New York City is loved for what it offers. Broadway, Little Italy, Soho, 5th Avenue, culture, diversity and, now, nine extra months. New Yorkers have a life expectancy of 78.6 years. The average American is expected to live only 77.9 years. For many, that comes as a surprise. After all, despite the benefits, New York City is known to have a few factors that might cut a few lives short, homicide for instance. Well, the truth of the matter is homicide rates are down and New Yorkers, as a whole, are healthier than the rest of us. Why?
The answer, or part of it, lies in walking. New Yorkers walk. They don’t have a choice. Get into a car and you’re forced to fight the traffic, the cab drivers, the confusion and the pedestrians. So to save yourself a little bit of stress, you walk. Or maybe, you take public transportation. But how exactly do you get to the subway? You walk. And clamor up and down flights of stairs. No one gets anywhere in New York without stretching their legs. However, it’s not just the amount of walking but the pace as well that’s helping out New Yorkers. They’re fast. They race down the sidewalks, slowing down only when a confused tourist blocks their path, and that is giving them an extra year or two.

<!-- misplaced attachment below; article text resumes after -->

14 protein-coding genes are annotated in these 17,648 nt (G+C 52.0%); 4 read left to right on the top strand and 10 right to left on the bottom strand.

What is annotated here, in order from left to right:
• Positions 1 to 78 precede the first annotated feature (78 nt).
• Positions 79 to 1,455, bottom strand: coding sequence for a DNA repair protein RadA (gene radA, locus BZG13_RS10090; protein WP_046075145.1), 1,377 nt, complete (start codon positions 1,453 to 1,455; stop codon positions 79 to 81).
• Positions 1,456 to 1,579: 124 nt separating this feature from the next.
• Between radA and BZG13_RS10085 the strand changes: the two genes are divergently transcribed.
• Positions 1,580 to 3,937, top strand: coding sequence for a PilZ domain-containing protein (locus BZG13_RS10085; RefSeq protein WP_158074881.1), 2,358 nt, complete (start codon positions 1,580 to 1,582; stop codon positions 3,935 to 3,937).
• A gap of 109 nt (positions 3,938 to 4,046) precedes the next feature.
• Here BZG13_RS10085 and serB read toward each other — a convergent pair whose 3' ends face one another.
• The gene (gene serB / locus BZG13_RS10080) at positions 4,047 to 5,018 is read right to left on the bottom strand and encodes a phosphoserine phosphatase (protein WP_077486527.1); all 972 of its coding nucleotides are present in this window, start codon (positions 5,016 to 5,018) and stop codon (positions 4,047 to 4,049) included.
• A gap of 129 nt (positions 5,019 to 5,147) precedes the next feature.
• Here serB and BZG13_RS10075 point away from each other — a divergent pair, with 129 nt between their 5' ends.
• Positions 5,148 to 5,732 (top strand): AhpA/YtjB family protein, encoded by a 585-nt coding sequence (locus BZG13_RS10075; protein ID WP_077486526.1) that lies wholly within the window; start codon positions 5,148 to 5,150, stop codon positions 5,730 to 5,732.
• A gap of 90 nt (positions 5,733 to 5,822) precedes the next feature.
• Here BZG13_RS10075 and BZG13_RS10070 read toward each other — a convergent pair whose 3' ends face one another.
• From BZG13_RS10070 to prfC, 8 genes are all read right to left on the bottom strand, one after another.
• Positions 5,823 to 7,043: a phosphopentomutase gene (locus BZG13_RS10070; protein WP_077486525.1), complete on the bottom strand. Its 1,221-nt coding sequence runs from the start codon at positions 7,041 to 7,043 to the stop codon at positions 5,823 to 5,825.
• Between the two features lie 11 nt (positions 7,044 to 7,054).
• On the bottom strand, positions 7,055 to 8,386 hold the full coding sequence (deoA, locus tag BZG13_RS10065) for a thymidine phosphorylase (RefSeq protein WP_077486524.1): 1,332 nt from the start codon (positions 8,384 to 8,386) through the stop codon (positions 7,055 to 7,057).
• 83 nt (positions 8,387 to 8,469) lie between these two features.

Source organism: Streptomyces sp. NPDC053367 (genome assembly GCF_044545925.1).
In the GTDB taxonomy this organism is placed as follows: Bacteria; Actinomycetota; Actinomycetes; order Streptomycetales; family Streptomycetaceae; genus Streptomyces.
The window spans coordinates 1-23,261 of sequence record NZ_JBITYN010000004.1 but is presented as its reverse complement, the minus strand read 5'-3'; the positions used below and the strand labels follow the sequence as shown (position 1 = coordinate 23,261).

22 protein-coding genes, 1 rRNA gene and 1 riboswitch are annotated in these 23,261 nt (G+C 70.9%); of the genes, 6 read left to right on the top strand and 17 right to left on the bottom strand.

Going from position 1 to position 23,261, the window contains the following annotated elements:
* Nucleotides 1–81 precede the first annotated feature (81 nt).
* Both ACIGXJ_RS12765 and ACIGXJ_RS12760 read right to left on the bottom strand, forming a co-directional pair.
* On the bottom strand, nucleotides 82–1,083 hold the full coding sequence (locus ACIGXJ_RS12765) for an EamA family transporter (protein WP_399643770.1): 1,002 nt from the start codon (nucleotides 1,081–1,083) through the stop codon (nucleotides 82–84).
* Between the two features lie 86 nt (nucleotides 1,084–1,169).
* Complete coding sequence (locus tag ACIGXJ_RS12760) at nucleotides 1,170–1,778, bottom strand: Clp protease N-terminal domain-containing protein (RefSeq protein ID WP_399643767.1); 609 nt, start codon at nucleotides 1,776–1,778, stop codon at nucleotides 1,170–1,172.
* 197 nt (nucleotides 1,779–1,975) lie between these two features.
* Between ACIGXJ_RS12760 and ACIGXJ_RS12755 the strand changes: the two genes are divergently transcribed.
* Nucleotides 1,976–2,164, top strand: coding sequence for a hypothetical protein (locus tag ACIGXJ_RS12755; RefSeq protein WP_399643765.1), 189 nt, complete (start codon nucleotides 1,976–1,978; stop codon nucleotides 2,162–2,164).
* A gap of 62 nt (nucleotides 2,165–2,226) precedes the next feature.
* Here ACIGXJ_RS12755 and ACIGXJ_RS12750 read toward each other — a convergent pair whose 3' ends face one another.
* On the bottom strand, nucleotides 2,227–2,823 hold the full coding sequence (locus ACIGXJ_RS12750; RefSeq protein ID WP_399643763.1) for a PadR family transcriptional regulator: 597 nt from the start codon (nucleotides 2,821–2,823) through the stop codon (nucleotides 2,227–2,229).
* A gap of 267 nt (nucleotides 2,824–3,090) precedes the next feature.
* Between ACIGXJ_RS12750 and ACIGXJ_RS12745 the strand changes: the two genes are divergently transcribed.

So, now you know, but what are you going to do with the information? Should you start walking everywhere, as quickly as possible? For many, that’s impossible. Suburban and rural areas aren’t conducive to going by foot. Imagine attempting to walk to the grocery store when the nearest one is twenty minutes by car. Now, imagine walking back . . . with all of your groceries. Not pretty, right? Let’s toss that idea out the window and consider a more plausible option: an active lifestyle. Exercise, go outside, take the stairs – do something. A sedentary life is a shorter life. You don’t have to move to the Big Apple to tack on nine more months; you can do it anywhere. So get moving. And the next time you visit New York, show up the locals; elbow one of them out of your way.